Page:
Not many music games aim to cultivate their players’ artistic expressivity: players can’t usually develop their own musical identity through performance or composition, nor can they create interactive mechanisms, such as instruments. How can we approach these game and sound design challenges?

My favourite chiptune has stolen all its influences (from pop, prog rock, funk, (italo) disco, reggae, baroque, Chinese traditional music, and what not) and disregarded the idea to sound “human”, warm, organic, original, or any of those notions (which are often very esoterically misused anyway). The evolution of chiptune was powered partly by video game culture, and partly by hacker/cracker (demoscene) culture. I think composers on both sides of that spectrum had a healthy ear for absurdity.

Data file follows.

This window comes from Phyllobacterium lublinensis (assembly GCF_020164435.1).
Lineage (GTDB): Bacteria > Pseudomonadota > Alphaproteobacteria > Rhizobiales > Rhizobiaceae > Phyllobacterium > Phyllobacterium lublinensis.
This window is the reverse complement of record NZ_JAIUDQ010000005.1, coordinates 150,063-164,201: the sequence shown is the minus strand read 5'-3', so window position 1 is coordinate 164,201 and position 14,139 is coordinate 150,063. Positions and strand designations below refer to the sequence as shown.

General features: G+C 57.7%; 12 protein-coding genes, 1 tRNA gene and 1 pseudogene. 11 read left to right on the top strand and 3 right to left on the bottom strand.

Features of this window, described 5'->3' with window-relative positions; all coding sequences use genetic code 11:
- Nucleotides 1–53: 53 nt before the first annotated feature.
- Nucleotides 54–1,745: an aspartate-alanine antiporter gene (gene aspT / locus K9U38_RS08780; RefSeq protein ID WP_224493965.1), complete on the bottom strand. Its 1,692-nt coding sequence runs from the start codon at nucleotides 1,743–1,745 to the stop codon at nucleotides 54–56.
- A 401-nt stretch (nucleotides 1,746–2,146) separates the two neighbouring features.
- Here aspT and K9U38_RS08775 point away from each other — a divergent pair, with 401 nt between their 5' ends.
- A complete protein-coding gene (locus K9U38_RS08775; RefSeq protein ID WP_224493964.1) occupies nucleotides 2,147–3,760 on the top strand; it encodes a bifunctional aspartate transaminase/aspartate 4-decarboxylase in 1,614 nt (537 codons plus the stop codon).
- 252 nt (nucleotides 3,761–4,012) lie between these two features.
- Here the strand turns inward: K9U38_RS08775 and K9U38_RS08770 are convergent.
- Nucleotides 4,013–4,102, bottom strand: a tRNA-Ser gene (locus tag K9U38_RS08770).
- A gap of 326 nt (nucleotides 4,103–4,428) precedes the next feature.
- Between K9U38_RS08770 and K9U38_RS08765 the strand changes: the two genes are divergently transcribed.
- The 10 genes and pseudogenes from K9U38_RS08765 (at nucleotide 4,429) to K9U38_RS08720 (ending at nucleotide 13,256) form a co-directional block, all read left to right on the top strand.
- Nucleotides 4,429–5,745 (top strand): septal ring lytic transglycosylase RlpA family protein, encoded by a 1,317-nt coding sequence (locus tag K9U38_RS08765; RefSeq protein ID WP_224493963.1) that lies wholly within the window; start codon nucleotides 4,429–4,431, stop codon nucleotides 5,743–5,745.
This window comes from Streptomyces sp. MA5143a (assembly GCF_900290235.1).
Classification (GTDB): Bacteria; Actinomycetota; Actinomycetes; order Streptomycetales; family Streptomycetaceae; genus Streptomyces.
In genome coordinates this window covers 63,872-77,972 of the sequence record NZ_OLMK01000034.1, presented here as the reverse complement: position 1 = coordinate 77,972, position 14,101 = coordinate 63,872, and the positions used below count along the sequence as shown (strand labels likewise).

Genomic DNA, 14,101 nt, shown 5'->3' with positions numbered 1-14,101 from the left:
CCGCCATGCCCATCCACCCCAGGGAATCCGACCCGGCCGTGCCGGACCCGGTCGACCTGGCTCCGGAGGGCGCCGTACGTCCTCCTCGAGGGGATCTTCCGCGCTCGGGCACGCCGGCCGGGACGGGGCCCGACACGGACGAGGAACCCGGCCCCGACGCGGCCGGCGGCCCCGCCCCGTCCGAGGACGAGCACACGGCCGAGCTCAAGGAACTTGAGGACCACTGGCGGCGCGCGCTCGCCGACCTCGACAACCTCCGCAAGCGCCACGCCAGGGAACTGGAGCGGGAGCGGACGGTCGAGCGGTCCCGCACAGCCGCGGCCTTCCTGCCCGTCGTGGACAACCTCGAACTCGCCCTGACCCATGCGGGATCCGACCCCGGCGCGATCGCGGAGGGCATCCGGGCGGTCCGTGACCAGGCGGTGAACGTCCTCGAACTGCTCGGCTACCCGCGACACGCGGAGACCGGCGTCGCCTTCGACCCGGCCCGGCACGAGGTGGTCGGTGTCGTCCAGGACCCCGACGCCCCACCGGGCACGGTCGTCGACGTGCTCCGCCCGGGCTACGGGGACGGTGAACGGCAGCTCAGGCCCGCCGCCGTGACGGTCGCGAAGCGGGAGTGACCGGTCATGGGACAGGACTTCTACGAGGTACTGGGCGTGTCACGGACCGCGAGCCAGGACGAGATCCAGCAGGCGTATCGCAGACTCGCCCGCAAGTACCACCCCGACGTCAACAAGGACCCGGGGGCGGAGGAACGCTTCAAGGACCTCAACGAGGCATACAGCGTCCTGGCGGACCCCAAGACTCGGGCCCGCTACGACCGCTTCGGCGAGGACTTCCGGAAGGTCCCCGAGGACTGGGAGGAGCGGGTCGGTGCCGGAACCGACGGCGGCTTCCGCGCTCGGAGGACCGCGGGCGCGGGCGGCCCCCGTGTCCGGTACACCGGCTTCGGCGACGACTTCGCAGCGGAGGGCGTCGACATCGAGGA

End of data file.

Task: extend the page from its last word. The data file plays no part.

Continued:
Drones! I composed most of my Protokols album between 2011 and 2016, experimenting with the parallels and contrasts between avant-garde classical music and (ambient-)techno. Both genres reveal a certain ambiguity between ancient and futuristic. One element that plays a role in evoking that universal feeling is the drone: a sustained, enchanting sound – often monotonously drifting more or less in the background – conveying a sense of trance or meditation, however...